Positive, Negative, & Zero  Exponents
Topic Index | Algebra2/Trig Index | Regents Exam Prep Center

As you know, exponents can be positive numbers, negative numbers, or zero. 

Let's take a closer look at how to deal with exponents.

Remember the rule for dividing like variables raised to a power?

Look at the problem 
at the right. 

If we subtract the exponents, we get:  

If we "cancel" like terms, we get:


Obviously, these answers are the same !!!!!


What if the problem were 
upside down?

If we subtract the exponents, we get:   If we cancel, we get:

While not obvious, these answers are indeed EQUAL answers !!!!!


Negative exponent rule:   
(Remember that x cannot equal 0
or a division by zero error will occur.)


Remember:  an expression with a negative power ends up on the opposite side
                          of the fraction bar as a positive power.




 A Zero exponent is investigated
in much the same way. 

If we subtract the exponents, we get:   If we cancel, we get:

Also EQUAL Answers!!!!

So, ,    as long as   .

(The above rule is based on division.  Since we cannot divide by a zero quantity,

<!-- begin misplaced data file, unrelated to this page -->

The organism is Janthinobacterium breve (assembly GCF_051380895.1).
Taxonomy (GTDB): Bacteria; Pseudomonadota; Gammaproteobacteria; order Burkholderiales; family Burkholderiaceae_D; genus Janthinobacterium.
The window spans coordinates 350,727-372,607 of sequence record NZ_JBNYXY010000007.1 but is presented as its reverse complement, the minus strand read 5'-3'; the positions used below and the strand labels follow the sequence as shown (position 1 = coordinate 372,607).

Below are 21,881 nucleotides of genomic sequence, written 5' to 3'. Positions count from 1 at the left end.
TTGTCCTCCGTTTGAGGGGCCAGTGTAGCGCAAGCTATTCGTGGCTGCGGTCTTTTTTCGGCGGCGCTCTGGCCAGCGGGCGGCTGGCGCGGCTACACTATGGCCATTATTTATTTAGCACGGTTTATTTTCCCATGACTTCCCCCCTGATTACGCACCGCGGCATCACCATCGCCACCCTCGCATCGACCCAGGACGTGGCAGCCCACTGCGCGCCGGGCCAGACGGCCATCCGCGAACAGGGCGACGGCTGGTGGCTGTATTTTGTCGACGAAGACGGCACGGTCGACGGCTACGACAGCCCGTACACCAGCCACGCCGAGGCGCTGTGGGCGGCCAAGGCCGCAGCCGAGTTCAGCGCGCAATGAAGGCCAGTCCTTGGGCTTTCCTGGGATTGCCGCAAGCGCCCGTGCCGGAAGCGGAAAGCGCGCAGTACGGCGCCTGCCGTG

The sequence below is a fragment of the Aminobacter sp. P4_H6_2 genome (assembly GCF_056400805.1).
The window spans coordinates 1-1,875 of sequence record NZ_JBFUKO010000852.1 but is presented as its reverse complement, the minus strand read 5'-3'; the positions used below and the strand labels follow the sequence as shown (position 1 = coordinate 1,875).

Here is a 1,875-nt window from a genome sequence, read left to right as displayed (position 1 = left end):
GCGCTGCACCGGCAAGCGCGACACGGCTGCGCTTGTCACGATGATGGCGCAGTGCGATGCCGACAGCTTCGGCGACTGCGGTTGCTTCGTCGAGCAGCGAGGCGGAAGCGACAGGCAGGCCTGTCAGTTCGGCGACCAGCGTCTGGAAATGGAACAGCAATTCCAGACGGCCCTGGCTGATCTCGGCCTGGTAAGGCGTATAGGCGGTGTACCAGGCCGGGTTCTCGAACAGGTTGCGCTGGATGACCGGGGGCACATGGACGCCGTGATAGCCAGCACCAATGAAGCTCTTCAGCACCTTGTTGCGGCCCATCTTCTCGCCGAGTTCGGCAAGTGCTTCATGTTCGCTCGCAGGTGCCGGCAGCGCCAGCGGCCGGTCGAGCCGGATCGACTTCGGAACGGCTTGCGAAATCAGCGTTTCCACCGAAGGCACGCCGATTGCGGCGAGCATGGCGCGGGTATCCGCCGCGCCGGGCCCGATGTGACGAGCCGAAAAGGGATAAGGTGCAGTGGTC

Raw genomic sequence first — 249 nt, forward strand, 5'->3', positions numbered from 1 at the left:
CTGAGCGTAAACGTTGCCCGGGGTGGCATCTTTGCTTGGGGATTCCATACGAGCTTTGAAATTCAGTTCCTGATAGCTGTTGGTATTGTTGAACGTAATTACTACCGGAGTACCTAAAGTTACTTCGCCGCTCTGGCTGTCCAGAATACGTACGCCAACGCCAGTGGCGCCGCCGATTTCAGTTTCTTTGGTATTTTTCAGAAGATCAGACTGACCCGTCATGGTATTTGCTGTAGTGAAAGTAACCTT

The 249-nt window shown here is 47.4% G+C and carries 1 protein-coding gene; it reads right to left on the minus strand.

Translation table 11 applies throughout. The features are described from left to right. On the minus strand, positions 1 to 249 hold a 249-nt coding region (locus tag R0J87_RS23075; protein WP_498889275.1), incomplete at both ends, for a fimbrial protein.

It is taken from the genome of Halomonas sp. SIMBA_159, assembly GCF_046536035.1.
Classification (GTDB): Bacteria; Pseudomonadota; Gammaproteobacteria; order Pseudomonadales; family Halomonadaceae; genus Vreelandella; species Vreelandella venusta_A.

we must add the condition that .)


In problems dealing with negative and zero exponents, 
simplify whenever possible by using the rules stated above.
Check out the following problems:  

Example 1.


(Remember, anything to the '0' power has a value of '1'.
Notice that the power of 0 affects the entire parentheses which is raised to that power.)


Example 2.  



(In this problem, we have used negative powers to move
the y variable to the numerator and to combine the x values.
This is not the only way to express the answer.) 


Example 3.



(The 2 raised to the negative power moves to the numerator with a positive power.
Notice that the 0 power only affects the 4 which is raised to that power.
It does not affect the multiple of 4.)


Example 4.




(Notice how the parentheses affects the power of -3.  If the power is outside the parentheses, all of the elements within the parentheses are affected, as in the first part of the problem.  If there are no parentheses, as in the last part of the problem, the power affects only the term to which it is assigned (attached).)


Example 5.




(When solving these problems, it is usually easier to simplify inside the parentheses first.
Then deal with the outside exponent.  Did you notice that the last step shows the negative
powers expressed as positive powers on the opposite side of the fraction bar?)